NEW YORK — The Sept. 11 terrorist attacks emboldened many outside the Muslim community to demand Islamic leaders re-examine religious teachings on matters from war to women's rights.
But in the United States, the latest call for reform is coming from within.
On Nov. 15, as the holy month of Ramadan is expected to end, a group of mostly young Muslims plans to launch the Progressive Muslim Union of North America in New York.
As its name suggests, the organization will take positions that conservatives consider objectionable, even heretical: The group believes women should have a broader role in mosques; it backs gay rights; and it believes Muslims should borrow from traditions as varied as Buddhism and the U.S. civil rights movement to reshape Islam for modern times.
"When you've been taught ever since you can remember that Islam is a certain thing, especially as women . . . you reach a certain point where it's not tenable anymore," said Sarah Eltantawi, 28, one of four founders of the Progressive Union. "People need to feel that there is an alternative Islamic space that has some legitimacy that they can turn to."
The organizers are taking significant risks with their platform.
They intend to speak out publicly against Muslim practices they consider harmful, at a highly sensitive time when the community fears fueling prejudice against Islam. And by promoting acceptance of homosexuality and women's religious leadership, they leave themselves open to accusations that their agenda is not truly Muslim.
Sayyid Syeed, secretary general of the Islamic Society of North America, a leading Muslim organization in this country, warned that "creating forums and making them too radical" will alienate other Muslims.
"They might have something good on other issues," Syeed said, but their more controversial positions — on homosexuality, for example — will undermine their credibility.
"It will do a disservice," Syeed said.
Omid Safi, a religion professor at Colgate University and another founder of the Progressive Union, said the movement must take these chances. The group will not be "standing outside pointing an accusatory finger" at other Muslims; it wants the religion to flourish, he said.
"We're trying to make it clear that this is somehow more than just a bunch of Muslim people who just happen to be socially progressive," said Safi, editor of the book "Progressive Muslims," which serves as a guide for the movement. "We're confronting a lot of problematic practices that are part of our faith and our community, while also admitting and acknowledging that there are incredible reservoirs of wisdom for us to draw upon from our faith."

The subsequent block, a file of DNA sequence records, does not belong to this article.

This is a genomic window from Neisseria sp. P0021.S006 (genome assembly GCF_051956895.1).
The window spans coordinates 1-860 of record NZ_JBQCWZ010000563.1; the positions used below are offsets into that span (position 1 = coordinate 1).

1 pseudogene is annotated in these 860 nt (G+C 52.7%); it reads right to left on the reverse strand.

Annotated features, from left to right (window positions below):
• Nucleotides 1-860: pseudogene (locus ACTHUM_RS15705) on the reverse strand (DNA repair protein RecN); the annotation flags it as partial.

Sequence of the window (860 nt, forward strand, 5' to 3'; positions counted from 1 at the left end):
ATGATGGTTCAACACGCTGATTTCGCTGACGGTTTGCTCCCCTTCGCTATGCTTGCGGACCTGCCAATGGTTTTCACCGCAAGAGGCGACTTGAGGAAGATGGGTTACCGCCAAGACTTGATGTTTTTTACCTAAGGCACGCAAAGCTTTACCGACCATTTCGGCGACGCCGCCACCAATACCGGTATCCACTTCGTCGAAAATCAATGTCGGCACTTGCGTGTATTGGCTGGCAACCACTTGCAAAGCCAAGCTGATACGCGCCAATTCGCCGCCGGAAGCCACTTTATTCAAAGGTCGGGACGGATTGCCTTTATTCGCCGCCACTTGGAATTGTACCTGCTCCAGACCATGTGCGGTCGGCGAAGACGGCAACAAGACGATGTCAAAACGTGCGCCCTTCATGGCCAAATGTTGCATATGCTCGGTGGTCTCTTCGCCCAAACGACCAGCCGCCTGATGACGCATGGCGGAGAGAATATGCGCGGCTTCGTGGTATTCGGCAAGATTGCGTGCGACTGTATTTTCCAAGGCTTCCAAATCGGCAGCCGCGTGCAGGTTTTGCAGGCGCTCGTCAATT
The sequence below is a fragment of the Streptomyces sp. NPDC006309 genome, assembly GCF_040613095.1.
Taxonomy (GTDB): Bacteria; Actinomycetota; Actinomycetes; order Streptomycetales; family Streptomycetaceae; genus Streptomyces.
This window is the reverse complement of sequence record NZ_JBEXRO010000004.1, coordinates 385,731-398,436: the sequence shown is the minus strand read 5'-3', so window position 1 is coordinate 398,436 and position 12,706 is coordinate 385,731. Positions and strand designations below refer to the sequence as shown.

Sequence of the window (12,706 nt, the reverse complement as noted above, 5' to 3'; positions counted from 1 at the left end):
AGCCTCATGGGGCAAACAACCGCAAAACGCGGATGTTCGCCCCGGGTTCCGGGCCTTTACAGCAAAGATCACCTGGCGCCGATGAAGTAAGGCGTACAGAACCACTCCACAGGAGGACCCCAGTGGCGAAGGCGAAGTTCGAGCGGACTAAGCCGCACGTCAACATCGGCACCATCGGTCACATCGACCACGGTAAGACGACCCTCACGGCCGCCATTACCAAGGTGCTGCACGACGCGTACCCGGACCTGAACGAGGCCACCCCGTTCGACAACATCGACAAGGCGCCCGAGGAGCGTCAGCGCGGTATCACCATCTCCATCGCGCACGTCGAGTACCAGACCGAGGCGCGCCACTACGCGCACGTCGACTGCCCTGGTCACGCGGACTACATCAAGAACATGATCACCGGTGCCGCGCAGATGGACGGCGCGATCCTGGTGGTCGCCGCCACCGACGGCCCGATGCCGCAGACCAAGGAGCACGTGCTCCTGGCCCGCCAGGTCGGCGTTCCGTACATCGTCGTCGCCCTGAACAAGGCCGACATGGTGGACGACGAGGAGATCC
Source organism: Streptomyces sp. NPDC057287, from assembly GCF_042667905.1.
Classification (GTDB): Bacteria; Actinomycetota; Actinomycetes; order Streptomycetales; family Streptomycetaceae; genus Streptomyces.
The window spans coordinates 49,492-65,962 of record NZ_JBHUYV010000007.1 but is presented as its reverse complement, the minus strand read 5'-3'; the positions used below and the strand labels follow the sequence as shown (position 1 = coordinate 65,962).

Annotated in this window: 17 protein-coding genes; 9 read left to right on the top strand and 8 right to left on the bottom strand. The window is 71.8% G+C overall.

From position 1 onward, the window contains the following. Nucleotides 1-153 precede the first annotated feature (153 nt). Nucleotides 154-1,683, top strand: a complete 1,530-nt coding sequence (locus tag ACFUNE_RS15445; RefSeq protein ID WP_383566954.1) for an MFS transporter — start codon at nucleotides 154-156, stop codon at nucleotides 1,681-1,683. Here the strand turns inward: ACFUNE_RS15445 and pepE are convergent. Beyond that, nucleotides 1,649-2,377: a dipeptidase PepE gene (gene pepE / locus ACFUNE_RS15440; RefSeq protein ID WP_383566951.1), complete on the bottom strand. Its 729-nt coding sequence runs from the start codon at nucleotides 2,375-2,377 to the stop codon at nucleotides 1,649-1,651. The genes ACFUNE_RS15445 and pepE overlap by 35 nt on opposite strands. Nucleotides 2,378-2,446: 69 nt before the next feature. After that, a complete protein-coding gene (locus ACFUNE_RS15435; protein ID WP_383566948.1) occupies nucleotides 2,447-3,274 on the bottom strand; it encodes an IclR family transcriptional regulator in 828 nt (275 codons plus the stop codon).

The idea for the new organization grew from the Web site muslimwakeup.com. Ahmed Nassef, 38, a former marketing consultant and progressive activist who grew up in California, created the site with a friend about two years ago to find like-minded Muslims.
The site is anything but timid.
It openly criticizes major U.S. Muslim organizations for being too conservative and hosts discussion boards where Muslims debate the future of their religion. It also includes many provocative articles on topics such as Muslim women's sexuality, while running a "Hug a Jew" feature that profiles progressive Jews with a photo of them embracing a Muslim.
Muslim activists from overseas who cannot get their work published in their own countries often ask Nassef to post their writings on his Web site.
Muslimwakeup.com has quickly built a readership, reaching nearly 2.8 million hits last month, Nassef said. A few months ago, Progressive Muslim Meetup chapters grew from the site and now draw about 750 people for monthly gatherings nationwide, he said.
There are comparable progressive movements among Muslims in South Africa, Iran, Malaysia and elsewhere, that, like the American movement, include a critique of U.S. foreign and economic policies, and human rights abuses in Muslim and non-Muslim countries.
However, U.S. activists see something particularly American about how the ideas are spreading here.
The Muslim community in the United States is one of the most diverse in the world, encompassing Arabs, South Asians, Europeans and U.S.-born blacks. Among the thinkers the U.S. progressives are studying are the Rev. Martin Luther King Jr. and Elie Wiesel.
Yet, their chances for becoming a major influence in the United States are unclear.
Studies have found that the majority of U.S. Muslims are not active in mosques or affiliated with national Muslim groups. Nassef hopes they will find a home in the Progressive Union.
"Part of our mission as Muslims, as we see it, is to stand for justice in our community as well as critique what's outside of it," Nassef said. "As an American, I want to make sure that my country is doing what is right. As a Muslim, I want to make sure things are being done right in the name of our faith."